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Creative workspaces add real value to property prices, research finds

20th September 2021

Creative Land Trust, in collaboration with Get Living and Creative Estuary, has published research that has found a positive association between the presence of creative workspace and residential property values.

The evidence – including case studies from the Thames Estuary – suggests there is a financial value to the benefits that creative industries bring to residential areas, expressed in house price data.

Over a 10-year time frame this amounted to 4.4 per cent per annum price outperformance above the wider London residential market – a total of 44 per cent over the 10 years. The per annum outperformance ranged from a high of 10 per cent per annum (London City Island) through to 2 per cent per annum (Fish Island, Hackney Wick).

Scatter graph showing the positive association between creative workspace and residential property values found by this research. Namely 4.4% per annum outperformance during a 10-year window in London. 3.3% per annum during a 5-year window in the Thames Estuary. #CreativePlacesCreateValue

The research uses house price data in various locations recognised as clusters of creative workspaces, analysed over various time frames, to identify the level of outperformance in house price data relative to the wider market.

It focuses on case studies of creative clusters in London (Hackney Wick, Woolwich Dockyard and Tottenham) and the Thames Estuary (Margate, Southend, Basildon, Thurrock and Medway), and standalone schemes where creative workspace had been included in a residential scheme in London (Galleria in Peckham, Bow Arts in Royal Albert Docks, ASC Arthouse in Croydon and Second Floor Studios in Wembley).

The outperformance in residential values is comparable to the local economic effect associated with large-scale urban regeneration, green or blue spaces, popular schools, or certain grocery stores being adjacent to homes.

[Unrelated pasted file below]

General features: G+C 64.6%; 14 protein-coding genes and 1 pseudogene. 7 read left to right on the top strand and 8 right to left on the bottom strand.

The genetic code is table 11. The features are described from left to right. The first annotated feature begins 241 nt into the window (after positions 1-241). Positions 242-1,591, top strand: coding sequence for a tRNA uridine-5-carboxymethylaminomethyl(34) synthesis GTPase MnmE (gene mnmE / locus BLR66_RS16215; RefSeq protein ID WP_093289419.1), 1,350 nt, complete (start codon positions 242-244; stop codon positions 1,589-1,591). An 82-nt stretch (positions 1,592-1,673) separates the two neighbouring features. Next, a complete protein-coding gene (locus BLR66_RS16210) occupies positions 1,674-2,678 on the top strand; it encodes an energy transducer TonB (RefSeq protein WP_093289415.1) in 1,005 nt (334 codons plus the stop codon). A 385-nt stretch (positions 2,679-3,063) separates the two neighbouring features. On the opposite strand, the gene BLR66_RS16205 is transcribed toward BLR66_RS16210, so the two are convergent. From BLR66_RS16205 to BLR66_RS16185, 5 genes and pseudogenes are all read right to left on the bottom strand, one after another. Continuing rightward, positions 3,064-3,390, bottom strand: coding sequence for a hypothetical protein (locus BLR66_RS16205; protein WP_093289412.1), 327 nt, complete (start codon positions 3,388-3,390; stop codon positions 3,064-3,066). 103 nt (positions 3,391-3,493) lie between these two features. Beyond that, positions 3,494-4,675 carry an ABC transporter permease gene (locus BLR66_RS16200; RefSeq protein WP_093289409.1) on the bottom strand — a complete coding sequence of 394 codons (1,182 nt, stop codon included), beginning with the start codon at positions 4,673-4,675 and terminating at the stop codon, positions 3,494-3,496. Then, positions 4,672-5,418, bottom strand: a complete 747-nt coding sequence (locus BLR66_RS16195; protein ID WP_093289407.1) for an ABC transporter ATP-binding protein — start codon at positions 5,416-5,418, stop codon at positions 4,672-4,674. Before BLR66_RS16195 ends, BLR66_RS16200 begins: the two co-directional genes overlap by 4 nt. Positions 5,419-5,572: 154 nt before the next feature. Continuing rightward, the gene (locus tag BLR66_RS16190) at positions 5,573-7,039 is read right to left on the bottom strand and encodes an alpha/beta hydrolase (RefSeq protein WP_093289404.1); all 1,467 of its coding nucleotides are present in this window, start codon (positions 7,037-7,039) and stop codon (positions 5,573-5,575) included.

The risk analysis in this research also demonstrates that creative workspace as a ground floor use in a residential development does not introduce any additional risk and can increase investment value where there is a good covenant and secure long-term income (or a long leasehold sale). Therefore, the report says that professionally managed creative workspace is often a more viable and financially attractive option than other commercial uses because it offers long-term secure income, particularly appealing in uncertain times.

Diagram showing a creative workspace is a good neighbour. Creative workspaces brings vitality to a community without being disruptive, especially when it is present at scale. #CreativePlacesCreateValue

Gordon Seabright, Chief Executive of Creative Land Trust, commented: “The ultimate purpose of this research study is to help expand the provision of affordable workspace for creatives by presenting developers with evidence to show that creative workspace can make an important contribution to financial value in a residential-led development.

Kate Willard OBE, Estuary Envoy said: “We are huge believers in the value that creative spaces have on making great places to live. I am delighted that this research by Creative Land Trust, in collaboration with Get Living and Creative Estuary quantifies that value.”

Ken Dytor, Director of Urban Catalyst and Thames Estuary Growth Board Lead for Inward Investment: “Our view is that creative engagement has enormous impact, it is difficult to measure, but we recognise the value as massive and work alongside developers and investors who recognise this, as we do, with a different mindset and approach.”

Emma Wilcox, Project Director of Creative Estuary, commented: “It has long been acknowledged that cultural and creative industries can bring vibrancy and economic growth to an area. In many cases this growth has been organic. Successful places attract demand for housing and in a market economy with constrained supply, demand almost inevitably translates into rising property values, which has the potential to displace creative workspace and disrupt creative communities. Through our work at Creative Estuary, we are exploring new models and partnerships to ensure our industry continues to thrive.”

Read the report.